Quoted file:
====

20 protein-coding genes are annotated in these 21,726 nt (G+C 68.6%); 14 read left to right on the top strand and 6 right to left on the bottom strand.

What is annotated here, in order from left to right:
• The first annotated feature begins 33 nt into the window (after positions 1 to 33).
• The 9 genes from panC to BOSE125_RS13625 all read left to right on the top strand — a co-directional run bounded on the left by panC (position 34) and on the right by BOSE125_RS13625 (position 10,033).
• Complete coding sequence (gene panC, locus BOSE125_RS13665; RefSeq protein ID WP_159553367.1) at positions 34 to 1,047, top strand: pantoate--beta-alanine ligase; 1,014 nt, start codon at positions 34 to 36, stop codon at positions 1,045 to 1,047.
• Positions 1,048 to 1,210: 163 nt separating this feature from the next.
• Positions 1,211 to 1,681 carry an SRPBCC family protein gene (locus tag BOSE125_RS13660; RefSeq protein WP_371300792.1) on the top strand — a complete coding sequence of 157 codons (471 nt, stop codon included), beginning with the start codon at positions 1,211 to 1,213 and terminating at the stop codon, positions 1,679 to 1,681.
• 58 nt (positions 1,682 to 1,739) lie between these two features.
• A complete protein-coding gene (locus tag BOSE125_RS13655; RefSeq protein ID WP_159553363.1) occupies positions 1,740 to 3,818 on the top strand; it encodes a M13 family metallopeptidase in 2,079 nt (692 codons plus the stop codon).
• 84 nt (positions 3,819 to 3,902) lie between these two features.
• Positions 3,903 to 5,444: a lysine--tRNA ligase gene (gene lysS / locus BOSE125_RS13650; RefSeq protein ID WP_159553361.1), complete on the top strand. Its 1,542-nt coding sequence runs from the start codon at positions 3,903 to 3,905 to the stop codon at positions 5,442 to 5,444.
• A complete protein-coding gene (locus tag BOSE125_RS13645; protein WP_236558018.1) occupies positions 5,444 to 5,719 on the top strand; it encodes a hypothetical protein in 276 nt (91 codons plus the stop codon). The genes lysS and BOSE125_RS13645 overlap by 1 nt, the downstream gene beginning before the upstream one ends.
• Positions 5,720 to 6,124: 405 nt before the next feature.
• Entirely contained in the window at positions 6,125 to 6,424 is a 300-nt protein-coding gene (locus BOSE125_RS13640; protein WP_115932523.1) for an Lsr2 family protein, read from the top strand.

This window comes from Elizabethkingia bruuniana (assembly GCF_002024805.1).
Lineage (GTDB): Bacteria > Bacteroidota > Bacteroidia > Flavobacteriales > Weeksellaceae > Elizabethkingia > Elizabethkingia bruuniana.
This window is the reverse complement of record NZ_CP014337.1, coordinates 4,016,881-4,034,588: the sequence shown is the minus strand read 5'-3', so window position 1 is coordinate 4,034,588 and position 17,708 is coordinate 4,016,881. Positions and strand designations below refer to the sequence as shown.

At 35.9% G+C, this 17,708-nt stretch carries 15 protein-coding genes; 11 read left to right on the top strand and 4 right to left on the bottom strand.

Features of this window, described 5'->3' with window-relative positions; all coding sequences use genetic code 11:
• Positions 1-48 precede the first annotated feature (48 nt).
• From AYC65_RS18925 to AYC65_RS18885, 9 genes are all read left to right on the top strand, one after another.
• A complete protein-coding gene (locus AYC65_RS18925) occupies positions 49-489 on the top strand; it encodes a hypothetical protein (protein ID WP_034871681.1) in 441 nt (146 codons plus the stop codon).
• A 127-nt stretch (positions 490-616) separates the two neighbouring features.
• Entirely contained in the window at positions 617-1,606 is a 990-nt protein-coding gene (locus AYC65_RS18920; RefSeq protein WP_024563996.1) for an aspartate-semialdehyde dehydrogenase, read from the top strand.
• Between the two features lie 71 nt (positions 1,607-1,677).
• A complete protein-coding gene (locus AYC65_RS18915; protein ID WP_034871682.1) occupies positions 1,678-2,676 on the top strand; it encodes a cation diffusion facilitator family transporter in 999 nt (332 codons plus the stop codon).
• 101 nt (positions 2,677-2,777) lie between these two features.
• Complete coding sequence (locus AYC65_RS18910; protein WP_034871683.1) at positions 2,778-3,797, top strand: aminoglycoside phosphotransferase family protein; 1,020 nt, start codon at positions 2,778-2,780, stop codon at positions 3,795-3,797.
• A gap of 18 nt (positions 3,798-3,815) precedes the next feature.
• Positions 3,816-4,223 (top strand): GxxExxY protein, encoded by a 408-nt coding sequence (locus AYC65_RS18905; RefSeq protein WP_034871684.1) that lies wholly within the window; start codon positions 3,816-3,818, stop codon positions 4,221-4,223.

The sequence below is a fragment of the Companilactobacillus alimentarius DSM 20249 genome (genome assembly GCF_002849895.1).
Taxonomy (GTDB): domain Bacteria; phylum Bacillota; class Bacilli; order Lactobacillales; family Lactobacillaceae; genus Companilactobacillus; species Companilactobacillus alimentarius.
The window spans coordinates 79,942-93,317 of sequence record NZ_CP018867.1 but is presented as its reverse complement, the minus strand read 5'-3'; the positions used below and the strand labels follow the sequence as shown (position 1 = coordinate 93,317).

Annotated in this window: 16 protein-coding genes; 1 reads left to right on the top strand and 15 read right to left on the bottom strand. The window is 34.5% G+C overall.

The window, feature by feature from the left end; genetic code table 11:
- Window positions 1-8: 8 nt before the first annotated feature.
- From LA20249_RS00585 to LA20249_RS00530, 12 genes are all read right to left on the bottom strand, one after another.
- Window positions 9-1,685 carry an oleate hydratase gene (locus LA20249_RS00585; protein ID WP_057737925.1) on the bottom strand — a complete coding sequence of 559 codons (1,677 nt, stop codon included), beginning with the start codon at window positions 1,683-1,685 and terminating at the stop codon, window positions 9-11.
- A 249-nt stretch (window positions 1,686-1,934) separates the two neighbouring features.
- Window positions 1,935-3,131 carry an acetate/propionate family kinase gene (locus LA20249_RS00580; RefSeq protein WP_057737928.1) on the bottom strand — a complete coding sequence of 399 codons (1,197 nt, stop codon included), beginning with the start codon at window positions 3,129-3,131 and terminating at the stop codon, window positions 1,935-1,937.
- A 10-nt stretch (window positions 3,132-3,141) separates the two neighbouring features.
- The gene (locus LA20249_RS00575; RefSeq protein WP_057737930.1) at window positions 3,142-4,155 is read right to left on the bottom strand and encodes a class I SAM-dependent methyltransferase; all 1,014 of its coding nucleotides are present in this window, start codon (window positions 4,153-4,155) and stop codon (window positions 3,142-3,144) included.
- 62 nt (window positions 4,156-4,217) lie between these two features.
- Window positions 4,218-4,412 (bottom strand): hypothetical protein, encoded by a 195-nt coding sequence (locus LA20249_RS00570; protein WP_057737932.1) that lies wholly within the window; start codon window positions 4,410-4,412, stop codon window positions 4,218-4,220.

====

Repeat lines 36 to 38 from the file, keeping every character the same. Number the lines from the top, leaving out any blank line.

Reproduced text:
- Window positions 1-8: 8 nt before the first annotated feature.
- From LA20249_RS00585 to LA20249_RS00530, 12 genes are all read right to left on the bottom strand, one after another.
- Window positions 9-1,685 carry an oleate hydratase gene (locus LA20249_RS00585; protein ID WP_057737925.1) on the bottom strand — a complete coding sequence of 559 codons (1,677 nt, stop codon included), beginning with the start codon at window positions 1,683-1,685 and terminating at the stop codon, window positions 9-11.